Background information and OpenFEC
Apply Reed–Solomon and low-density parity-check error correction codes to the Real-time Transport Protocol (RTP).
The new transport seems to be based on Application-Level Forward Erasure Correction codes (AL-FEC, also called UL-FEC, for Upper-Layers FEC).
The following information is from the OpenFEC project, which obviously is aiming towards applying reasonable things from the Error correction code - Wikipedia domain to improve media transport over flaky networks. Besides researching it, they are trying to get their codes, associated protocols and applications standardized to enable interoperability.
The main activity of this WG related to research, standardization and reference implementations seems to have happened between 2000 and 2013.
In a nutshell
The idea, in one line, is to add redundancy in order to be able to recover from erasures. Because of their position in the communication stack, these codes are implemented as software codecs, and they find many applications in robust transmission and distributed storage systems.
AL-FEC in short
AL-FEC (A.K.A. UL-FEC) codes are critical to many applications. Their goal is to recover from symbol erasures (rather than errors): a symbol either arrives without any error or is altogether lost. This is why we say they work on a symbol erasure channel. Depending on the target use-case, a symbol can either be:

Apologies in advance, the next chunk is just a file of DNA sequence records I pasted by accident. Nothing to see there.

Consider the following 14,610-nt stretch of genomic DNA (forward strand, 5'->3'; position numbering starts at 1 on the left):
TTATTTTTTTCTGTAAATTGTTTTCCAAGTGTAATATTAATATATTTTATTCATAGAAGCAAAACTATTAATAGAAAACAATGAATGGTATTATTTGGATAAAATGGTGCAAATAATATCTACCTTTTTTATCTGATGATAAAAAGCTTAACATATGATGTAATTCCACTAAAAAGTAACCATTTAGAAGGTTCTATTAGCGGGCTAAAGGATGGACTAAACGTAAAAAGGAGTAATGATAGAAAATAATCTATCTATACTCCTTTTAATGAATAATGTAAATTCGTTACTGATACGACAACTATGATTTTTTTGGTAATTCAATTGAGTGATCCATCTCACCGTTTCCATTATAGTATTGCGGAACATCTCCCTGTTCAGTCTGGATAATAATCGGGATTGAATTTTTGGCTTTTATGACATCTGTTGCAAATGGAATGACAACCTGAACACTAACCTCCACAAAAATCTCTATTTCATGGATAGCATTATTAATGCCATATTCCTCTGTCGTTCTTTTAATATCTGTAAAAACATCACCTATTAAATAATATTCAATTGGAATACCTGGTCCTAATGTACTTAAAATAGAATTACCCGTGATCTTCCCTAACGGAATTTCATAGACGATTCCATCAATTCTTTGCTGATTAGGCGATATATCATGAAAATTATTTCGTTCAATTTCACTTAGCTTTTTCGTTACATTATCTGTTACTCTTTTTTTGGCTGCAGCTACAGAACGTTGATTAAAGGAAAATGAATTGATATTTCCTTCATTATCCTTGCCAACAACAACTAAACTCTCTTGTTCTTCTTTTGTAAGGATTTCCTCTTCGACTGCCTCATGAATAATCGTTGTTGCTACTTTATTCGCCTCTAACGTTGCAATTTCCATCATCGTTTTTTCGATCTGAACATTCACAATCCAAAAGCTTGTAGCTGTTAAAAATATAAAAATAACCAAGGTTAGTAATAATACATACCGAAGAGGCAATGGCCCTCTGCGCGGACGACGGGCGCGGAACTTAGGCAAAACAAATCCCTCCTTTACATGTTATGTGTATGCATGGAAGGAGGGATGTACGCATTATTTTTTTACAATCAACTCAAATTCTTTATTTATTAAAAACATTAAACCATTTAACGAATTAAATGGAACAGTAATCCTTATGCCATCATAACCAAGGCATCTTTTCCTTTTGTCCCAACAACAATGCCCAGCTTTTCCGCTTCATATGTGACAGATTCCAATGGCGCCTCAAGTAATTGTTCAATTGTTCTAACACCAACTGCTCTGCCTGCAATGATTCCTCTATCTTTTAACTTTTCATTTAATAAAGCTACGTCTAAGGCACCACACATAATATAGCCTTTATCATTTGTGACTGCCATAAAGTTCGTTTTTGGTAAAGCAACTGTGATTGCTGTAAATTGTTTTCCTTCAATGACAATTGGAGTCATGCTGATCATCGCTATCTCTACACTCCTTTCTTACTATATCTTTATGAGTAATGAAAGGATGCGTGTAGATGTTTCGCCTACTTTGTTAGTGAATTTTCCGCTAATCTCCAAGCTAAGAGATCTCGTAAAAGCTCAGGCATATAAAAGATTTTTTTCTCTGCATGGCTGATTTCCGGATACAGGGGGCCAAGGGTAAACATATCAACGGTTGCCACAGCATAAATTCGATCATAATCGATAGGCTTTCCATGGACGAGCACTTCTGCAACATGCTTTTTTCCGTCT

- a bit (as with physical layer codes)
- a byte (e.g. in the DVB MPE-FEC/MPE-IFEC MAC layer),
- a packet payload that is several hundreds of byte long (e.g. a UDP datagram payload),
- or a file chunk (e.g. with distributed storage applications).
The coding principles remain the same, even if codes are not used exactly in the same way.
Being implemented in higher layers (compared to physical layer codes), they benefit from many simplifications:
- they are usually implemented in software codecs, using the host memory for symbol storage;
- they often integrate the application constraints and the codes can often be produced dynamically, just on time, with the exact encoding block size and redundancy amount needed. Adding a large amount of redundant data is even meaningful with some use-cases.
– OpenFEC.org – AL-FEC documents
Outlook in retrospect
The people from OpenFEC are actively participating to IETF standardization activities for the codes as well as the associated protocols and applications.
Currently, there are two tracks where the efforts of this WG have been folded into:
- Reliable Multicast Transport (RMT)
- FEC Framework (FECFRAME) ¹
¹ This is a major asset since it warrants a high level of maturity to some code specifications, it enables interoperable implementations, and it specifies all the details for their use in actual use-cases (currently with both file distribution and real-time streaming applications).